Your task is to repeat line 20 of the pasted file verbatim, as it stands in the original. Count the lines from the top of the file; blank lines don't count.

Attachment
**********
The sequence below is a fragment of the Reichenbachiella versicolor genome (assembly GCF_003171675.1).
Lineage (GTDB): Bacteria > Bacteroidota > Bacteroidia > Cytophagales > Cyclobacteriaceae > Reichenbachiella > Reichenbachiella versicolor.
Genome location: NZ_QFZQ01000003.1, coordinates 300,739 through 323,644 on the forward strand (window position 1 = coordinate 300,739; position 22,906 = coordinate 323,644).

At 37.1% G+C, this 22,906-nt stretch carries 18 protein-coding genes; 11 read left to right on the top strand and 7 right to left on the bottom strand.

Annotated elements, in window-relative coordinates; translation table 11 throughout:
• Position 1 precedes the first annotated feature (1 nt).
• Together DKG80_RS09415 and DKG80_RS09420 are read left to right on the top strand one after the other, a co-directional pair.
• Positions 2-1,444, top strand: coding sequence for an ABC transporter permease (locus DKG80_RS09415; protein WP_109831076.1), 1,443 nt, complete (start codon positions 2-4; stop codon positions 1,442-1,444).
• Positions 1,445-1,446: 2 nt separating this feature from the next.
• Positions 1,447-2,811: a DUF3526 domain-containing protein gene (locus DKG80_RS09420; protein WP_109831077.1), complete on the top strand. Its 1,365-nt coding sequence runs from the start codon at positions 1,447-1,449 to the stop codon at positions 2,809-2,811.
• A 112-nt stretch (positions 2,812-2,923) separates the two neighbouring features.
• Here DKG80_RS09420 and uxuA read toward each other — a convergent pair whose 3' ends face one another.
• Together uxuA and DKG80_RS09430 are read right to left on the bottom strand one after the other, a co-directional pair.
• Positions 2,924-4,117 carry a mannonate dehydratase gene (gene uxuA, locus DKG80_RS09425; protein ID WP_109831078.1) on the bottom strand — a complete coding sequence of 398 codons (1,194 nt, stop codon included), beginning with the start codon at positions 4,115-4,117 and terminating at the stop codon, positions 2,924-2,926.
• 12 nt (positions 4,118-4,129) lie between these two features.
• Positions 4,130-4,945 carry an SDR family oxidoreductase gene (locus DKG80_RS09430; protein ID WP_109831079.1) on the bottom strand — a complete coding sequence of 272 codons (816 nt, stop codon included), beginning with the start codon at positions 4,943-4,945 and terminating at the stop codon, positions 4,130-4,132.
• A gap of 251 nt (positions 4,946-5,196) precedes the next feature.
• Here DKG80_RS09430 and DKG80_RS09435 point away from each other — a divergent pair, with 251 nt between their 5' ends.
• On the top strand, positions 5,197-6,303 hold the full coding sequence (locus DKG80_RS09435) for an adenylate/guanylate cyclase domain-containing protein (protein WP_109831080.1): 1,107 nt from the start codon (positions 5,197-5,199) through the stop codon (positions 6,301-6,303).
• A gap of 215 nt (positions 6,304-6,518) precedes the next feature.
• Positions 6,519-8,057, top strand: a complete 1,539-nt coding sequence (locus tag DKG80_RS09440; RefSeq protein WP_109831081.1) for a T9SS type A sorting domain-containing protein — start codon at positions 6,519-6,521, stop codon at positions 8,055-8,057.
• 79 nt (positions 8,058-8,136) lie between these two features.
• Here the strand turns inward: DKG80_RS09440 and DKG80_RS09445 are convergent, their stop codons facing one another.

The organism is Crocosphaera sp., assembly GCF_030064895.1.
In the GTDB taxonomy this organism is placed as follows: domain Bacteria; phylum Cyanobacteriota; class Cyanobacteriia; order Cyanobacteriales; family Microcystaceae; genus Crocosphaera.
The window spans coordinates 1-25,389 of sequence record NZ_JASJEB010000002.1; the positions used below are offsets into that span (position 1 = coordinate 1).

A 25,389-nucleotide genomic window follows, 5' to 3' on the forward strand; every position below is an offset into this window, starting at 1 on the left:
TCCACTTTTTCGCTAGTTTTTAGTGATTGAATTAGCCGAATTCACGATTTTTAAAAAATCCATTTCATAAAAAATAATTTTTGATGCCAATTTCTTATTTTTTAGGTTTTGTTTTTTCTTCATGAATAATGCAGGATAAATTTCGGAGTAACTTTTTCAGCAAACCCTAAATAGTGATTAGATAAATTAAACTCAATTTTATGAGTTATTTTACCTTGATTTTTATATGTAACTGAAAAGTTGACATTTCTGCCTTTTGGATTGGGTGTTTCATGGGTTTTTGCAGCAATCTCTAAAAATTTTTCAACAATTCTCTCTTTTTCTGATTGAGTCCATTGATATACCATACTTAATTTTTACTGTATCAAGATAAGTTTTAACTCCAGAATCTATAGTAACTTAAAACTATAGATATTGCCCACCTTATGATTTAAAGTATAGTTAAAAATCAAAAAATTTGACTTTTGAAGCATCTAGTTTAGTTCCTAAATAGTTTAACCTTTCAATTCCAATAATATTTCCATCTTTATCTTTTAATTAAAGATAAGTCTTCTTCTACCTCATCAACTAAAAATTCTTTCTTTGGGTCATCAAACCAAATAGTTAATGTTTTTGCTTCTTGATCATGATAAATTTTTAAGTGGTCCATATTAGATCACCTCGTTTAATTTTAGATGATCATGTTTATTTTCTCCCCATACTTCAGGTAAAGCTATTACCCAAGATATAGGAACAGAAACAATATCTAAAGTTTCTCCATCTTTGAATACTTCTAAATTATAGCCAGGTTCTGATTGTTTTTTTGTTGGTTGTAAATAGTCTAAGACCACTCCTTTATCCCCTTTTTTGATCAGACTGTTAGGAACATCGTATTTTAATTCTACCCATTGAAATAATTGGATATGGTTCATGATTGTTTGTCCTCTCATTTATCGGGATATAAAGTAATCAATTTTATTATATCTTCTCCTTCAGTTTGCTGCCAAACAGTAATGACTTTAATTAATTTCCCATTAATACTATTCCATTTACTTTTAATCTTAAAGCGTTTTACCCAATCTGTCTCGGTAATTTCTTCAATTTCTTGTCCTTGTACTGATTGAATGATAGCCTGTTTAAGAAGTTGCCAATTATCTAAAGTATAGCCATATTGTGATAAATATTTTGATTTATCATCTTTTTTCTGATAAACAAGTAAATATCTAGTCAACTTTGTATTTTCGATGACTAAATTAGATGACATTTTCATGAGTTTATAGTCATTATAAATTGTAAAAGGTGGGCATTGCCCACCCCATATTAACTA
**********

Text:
• A gap of 215 nt (positions 6,304-6,518) precedes the next feature.